UNCHARTED: Story for a Shipwright is out now, published by Rhemalda Publishing. Here's my review.
That is the review I posted on Goodreads and Amazon, but truthfully I just wanted to write --
OMG OMG OMG YOU HAVE TO READ THIS BOOK!!!!
Yeah, I'm not kidding, it's that good. And I'm not saying that just because she's a friend of mine. This book HAUNTED me, still does as a matter of fact. Between the story itself, which was phenomenal, and the writing, which was gorgeous, just color me jealous. I wish I had her talent.
Now, because of our friendship, Bridget's graciously offered to answer a few questions for me...
How did you come up with the idea for a story about a shipwreck within a story about a boatbuilder? Well, I guess it all started way back when I was a little kid—you see, I had a crush on Gilligan. You can read all the sordid details on a blog post I wrote not too long ago.
How did you come up with the idea for a story about a shipwreck within a story about a boatbuilder?
Well, I guess it all started way back when I was a little kid—you see, I had a crush on Gilligan. You can read all the sordid details on a blog post I wrote not too long ago.
You're an accomplished watercolorist. Are the two (writing and painting) exclusive of each other or are they companion to each other?
Um…I’ve painted scenes and images inspired by my stories—like Marlena, on the cover of Uncharted—and I’ve written stories based upon a few random paintings, but one is not contingent upon the other. It’s just that I need a creative outlet for good mental health, so I’m either painting or writing most of the time. If I can combine the two, I feel doubly productive, which I like.
Is it harder to write or paint?
Writing is definitely harder! Way harder. I can pick an image, begin painting and be done with it in a week’s time. When it’s complete,it’s easy to set it aside and move on, even though I know it’s not perfect. And putting it out there for feedback is easier—that is, it takes little time or commitment for someone to offer their opinion. Writing—especially a novel—requires a huge amount of emotional resources and is a much longer and more involved process. And it’s much different to flash a painting in front of someone and ask, “Whaddaya think?” as opposed to passing a manuscript to a reader, saying, “This is going to suck up the better part of several days and there’s a chance that you make not like it at all and feel quite annoyed with me afterward.”
What is the most surprising thing you discovered about yourself during the publication process?
I’ve discovered that I’m a very private person and that the internet is a very precarious place. I mean, I knew that going in, but the lure of easily accessible research was irresistible and made me lower my guard. I kind of laugh about it now, but I had a situation come up that freaked me out a little back when it happened.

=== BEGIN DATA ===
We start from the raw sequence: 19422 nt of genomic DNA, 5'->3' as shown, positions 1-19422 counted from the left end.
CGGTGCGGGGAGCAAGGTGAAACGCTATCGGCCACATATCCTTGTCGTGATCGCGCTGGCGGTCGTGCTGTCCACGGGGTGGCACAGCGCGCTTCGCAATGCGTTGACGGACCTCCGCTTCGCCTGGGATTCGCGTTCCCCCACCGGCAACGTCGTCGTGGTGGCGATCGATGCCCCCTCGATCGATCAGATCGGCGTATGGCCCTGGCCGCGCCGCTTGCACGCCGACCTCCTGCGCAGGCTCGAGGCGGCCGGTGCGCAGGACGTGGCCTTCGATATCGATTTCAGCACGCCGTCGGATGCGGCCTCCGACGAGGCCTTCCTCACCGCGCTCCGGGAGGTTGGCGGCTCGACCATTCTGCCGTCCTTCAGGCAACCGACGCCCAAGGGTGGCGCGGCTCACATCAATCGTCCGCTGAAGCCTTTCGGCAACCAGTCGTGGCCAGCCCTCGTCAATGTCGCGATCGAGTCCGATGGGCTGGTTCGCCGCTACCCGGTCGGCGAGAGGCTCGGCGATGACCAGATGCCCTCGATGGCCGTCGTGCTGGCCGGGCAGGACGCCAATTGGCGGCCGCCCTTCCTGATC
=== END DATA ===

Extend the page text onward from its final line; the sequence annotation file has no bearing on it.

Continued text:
You see, in the process of researching a particular sailing vessel, I came across a real live shipwright’s Website. After inquiring about the particular sailboat project that interested me and explaining about my writing, we corresponded several times over the course of a couple months. By then, I had completed my first draft and thought, ‘Gee, wouldn’t it be great to have an actual shipwright for a beta-reader?’ I mean, I hated to think of some poor boat builder reading my novel and hurling it across the room in frustration over some implausible passage.
Alas, I had never asked anyone outside of my family and friends to read my story, and my request seemed rather presumptuous. I imagined this particular shipwright was not unlike my main character Sam—very, very busy. I thought he might be more inclined to oblige me if I showed a little interest in his work and background, justifying all that as further research, and I was genuinely intrigued. Much of what he shared was in fact very interesting and insightful. Unfortunately, by the time I mustered up the courage to ask if he would read my novel, he apparently misinterpreted my interest…
‘Yes!’ he wrote back, he’d ‘love to read it!’ Myheart raced with excitement.
Then I read the next line ….—did he just write what I think he wrote? … Oh nuts!
Just the same, his proposition was rather poetic. Nicely written—a few too many modifiers, but pretty good for a shipwright. Perhaps he was just trying to impress me with some literary ability of his own… but that thing about making love in the oakum and shavings …. Yikes!
It was all very embarrassing. He did not read my novel.
However, I learned a big lesson: Keep my guard up and just be direct. It may feel like shameless self-promotion, but better that than something else.
Well, I'm all for shameless promotion so you can find Bridget in all these places.
Writing blog: http://jbchicoineliteraryworkinprogress.blogspot.com/
Art blog: http://jbchicoine.blogspot.com/
Thanks for stopping by. And make sure you put this book in your TBR pile. You won't be disappointed.